Andreas Krieg

The End of Iraq as we know it?

Andreas Krieg, Lecturer Defence Studies Department, King’s College London, Qatar Armed Forces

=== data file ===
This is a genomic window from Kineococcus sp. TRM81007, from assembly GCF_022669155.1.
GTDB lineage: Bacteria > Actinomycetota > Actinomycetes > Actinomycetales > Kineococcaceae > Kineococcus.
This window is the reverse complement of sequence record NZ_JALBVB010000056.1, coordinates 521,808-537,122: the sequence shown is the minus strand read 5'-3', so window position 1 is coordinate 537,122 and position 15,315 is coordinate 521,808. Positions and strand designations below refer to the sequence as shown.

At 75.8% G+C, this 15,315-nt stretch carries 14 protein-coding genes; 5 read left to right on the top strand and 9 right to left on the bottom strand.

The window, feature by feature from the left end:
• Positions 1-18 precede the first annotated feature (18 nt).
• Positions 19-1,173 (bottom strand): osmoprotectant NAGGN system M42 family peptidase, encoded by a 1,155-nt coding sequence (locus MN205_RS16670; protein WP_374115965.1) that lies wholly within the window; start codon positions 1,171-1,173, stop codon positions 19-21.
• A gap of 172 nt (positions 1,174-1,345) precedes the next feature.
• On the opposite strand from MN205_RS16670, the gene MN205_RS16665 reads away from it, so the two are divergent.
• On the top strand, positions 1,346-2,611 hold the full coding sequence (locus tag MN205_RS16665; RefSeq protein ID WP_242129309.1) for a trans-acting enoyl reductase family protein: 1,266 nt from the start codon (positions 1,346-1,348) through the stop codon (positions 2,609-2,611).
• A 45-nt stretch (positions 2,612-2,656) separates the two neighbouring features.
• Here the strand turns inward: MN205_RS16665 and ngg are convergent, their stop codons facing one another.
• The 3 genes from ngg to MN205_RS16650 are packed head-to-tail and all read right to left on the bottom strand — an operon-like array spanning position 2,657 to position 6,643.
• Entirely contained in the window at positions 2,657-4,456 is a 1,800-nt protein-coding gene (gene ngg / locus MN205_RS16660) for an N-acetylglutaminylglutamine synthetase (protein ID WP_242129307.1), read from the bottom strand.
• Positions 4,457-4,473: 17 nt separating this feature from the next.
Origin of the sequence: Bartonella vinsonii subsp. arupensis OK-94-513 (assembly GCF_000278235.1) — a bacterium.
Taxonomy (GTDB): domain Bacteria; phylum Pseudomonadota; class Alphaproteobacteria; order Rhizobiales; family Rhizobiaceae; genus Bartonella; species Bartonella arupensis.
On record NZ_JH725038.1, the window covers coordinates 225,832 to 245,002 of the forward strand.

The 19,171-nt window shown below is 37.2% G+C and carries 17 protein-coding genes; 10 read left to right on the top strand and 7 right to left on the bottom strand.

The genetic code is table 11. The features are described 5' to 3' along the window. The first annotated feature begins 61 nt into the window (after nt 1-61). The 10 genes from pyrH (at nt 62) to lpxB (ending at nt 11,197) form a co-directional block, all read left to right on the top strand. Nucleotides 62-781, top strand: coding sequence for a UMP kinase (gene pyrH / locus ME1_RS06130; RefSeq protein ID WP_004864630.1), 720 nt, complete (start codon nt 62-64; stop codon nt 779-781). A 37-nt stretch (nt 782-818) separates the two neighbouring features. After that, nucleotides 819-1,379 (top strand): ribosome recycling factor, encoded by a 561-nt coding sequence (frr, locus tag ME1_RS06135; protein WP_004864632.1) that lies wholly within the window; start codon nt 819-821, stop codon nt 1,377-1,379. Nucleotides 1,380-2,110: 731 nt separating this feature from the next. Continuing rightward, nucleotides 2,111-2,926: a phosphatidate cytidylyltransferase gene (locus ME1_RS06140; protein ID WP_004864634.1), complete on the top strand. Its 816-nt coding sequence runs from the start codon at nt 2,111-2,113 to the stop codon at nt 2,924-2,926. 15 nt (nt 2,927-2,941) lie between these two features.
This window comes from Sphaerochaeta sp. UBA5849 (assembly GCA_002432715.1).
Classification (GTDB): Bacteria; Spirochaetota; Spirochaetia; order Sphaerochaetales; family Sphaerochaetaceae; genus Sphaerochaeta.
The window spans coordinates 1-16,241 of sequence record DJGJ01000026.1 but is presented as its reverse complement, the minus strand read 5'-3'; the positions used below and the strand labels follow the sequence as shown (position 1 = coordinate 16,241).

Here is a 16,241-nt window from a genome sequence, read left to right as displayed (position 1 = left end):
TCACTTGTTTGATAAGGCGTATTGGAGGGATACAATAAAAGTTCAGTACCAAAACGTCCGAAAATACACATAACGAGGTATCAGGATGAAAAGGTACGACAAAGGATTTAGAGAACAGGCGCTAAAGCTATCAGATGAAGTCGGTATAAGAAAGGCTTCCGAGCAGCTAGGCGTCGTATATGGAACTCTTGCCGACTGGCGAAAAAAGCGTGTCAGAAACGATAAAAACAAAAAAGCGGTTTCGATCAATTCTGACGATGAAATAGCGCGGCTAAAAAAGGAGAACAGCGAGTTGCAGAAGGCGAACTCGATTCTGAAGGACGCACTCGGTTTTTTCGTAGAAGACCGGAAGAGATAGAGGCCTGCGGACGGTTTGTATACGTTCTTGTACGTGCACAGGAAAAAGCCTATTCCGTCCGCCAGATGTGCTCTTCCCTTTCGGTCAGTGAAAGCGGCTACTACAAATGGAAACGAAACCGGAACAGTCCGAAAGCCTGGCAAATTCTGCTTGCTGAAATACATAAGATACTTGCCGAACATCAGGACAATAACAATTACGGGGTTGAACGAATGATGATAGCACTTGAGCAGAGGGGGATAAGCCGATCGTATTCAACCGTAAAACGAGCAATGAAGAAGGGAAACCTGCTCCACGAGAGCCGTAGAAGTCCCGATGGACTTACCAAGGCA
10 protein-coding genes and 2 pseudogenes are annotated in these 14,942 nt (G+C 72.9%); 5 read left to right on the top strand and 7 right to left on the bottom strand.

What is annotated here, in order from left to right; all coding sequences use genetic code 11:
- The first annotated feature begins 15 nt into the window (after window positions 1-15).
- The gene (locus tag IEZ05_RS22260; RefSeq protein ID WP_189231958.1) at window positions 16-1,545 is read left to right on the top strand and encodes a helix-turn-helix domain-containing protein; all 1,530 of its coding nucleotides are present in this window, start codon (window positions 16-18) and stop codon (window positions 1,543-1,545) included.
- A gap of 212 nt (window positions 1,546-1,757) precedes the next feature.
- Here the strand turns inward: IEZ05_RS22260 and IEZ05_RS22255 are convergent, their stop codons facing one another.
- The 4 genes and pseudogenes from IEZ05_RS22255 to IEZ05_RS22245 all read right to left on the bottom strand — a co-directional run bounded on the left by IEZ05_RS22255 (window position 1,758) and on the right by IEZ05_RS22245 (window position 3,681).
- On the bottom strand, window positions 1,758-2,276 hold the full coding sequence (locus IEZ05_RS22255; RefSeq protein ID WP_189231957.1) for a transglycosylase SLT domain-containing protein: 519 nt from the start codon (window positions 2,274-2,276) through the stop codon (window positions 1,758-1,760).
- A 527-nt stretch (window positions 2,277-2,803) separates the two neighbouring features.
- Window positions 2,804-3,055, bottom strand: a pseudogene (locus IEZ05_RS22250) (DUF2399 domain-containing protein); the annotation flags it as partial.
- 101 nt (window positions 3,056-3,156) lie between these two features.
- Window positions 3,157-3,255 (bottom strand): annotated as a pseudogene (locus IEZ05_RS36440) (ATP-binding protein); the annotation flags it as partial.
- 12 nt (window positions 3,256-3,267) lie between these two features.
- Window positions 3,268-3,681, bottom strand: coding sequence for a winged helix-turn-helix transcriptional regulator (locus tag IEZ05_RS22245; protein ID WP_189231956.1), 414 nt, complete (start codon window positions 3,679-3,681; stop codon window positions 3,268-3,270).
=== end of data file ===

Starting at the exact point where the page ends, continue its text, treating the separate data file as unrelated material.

Looking at the atrocities committed, the sable rattling on both sides, and the increasingly sectarian nature of the conflict, many have asked me in the past week whether recent events in Iraq might be the prelude to the end of Iraq as we know it. There is surely no easy answer to this question. When approaching the question one has to bear in mind the historical legacy of Iraq, its domestic sectarian dynamics and the arbitrariness with which France and Britain marked out their spheres of influence in the Middle East – ultimately defining the territorial integrity of Iraq today. The result of the Franco-British Sykes-Picot Agreement of 1916 was the shuffling together of sectarian groups not based on their cultural heritage but based on the strategic interests of the Great Powers. Thus, some might say that there is nothing natural about Sunnis, Shi’as and Kurds living under one rule in one country – particularly not when this country’s central government is dominated by either one of the groups. So the question of whether ISIS’ operational victories will translate into the effective end of Iraq as we know it can mean different things. For one, will Iraq’s territorial integrity seize to exist with all three groups seceding from the unified state of Iraq? And two, will the current American-built Shi’a dominated governance system under the leadership of Maliki disintegrate giving way to a more effective and inclusive governance system?